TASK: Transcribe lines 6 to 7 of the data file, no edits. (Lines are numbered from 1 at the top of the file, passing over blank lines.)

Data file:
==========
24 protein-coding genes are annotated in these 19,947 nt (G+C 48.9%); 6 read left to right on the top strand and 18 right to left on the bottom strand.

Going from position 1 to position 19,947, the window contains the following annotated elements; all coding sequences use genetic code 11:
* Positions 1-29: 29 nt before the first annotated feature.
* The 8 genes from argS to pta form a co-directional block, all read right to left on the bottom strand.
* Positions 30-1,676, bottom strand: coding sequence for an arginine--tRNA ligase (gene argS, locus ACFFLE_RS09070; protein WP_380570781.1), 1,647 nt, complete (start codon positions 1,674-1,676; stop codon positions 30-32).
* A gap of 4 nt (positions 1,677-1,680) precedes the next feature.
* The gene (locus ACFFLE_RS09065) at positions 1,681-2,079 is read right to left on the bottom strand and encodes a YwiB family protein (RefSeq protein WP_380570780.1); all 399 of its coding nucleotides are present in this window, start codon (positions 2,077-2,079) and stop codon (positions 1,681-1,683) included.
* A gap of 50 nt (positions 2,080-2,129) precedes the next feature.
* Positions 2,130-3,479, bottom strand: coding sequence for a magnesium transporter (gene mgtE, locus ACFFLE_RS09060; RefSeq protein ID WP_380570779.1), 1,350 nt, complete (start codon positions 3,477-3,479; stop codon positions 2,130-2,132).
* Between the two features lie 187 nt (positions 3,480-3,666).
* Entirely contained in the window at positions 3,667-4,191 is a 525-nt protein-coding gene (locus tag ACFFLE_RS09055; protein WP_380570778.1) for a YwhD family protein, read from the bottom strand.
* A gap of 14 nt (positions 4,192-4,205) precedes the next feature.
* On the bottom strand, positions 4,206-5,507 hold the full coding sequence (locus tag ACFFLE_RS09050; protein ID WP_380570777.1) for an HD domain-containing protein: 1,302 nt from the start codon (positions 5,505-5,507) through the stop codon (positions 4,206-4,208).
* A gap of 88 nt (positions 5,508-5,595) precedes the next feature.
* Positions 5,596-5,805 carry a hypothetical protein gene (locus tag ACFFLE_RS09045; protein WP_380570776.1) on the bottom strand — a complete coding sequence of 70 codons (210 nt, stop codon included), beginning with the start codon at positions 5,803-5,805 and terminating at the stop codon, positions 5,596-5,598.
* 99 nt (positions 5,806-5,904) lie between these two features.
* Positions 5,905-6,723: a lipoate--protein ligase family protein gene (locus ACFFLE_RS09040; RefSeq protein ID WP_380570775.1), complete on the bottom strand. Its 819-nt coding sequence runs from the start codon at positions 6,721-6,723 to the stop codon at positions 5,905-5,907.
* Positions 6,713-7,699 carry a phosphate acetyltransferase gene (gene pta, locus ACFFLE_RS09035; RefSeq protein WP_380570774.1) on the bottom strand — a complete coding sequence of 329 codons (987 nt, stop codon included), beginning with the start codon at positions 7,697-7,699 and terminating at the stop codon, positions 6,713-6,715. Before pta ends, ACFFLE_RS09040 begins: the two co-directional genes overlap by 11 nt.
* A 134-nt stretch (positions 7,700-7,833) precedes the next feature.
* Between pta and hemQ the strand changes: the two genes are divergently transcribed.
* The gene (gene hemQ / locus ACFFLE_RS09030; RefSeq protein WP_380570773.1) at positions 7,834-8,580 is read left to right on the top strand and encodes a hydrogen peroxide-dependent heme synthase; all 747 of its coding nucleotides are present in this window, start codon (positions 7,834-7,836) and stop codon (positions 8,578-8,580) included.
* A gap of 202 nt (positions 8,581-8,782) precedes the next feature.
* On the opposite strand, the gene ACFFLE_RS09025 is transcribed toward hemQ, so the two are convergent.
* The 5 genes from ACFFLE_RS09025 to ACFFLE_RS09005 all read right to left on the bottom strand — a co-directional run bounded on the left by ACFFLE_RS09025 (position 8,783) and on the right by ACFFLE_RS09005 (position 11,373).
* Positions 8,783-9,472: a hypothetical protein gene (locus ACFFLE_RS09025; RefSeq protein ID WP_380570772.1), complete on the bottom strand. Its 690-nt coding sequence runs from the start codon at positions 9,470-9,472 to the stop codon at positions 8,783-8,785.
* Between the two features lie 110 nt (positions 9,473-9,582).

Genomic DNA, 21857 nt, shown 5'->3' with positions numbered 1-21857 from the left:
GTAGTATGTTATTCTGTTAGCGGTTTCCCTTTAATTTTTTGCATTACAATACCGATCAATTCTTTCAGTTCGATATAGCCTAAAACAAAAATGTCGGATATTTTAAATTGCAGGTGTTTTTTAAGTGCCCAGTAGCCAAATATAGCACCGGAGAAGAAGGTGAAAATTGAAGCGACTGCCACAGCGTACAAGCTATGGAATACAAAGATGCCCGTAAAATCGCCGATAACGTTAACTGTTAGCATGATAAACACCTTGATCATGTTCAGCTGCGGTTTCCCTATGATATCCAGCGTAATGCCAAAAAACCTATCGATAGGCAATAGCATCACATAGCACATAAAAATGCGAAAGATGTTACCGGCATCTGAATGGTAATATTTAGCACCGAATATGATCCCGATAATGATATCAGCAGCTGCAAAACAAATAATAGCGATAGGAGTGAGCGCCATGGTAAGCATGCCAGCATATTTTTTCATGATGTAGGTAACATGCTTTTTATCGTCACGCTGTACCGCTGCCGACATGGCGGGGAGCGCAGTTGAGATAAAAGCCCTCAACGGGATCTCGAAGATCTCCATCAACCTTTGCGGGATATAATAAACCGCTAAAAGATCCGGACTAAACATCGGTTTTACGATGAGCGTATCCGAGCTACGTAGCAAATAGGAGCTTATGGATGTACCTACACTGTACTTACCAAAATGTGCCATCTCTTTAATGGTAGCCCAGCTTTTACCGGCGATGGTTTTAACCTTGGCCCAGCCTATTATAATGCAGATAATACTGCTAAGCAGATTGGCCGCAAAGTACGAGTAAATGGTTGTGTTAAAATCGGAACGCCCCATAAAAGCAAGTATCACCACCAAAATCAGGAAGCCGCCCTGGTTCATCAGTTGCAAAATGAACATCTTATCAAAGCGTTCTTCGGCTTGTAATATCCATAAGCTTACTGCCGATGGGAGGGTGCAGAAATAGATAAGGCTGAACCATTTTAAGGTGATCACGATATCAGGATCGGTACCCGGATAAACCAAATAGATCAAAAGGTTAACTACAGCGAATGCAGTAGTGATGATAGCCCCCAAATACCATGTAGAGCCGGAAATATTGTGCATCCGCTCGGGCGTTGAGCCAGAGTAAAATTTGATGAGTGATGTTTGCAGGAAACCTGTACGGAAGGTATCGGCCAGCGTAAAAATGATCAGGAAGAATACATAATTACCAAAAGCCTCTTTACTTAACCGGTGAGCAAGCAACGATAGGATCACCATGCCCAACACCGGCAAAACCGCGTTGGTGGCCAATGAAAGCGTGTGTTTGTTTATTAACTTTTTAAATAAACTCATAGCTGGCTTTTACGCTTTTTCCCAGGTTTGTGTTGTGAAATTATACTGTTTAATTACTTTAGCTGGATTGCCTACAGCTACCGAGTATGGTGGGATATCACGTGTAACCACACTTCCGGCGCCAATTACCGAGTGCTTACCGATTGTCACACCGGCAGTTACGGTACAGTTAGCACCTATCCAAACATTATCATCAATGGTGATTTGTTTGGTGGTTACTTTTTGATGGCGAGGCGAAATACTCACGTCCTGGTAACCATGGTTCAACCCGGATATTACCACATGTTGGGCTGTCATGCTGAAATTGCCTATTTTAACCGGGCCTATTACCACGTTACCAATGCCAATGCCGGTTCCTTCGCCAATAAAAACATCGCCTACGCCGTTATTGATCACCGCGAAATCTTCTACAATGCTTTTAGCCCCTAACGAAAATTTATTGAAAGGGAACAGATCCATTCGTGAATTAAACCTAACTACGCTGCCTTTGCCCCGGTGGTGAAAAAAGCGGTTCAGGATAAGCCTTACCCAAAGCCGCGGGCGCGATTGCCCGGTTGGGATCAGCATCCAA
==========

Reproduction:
* A gap of 4 nt (positions 1,677-1,680) precedes the next feature.
* The gene (locus ACFFLE_RS09065) at positions 1,681-2,079 is read right to left on the bottom strand and encodes a YwiB family protein (RefSeq protein WP_380570780.1); all 399 of its coding nucleotides are present in this window, start codon (positions 2,077-2,079) and stop codon (positions 1,681-1,683) included.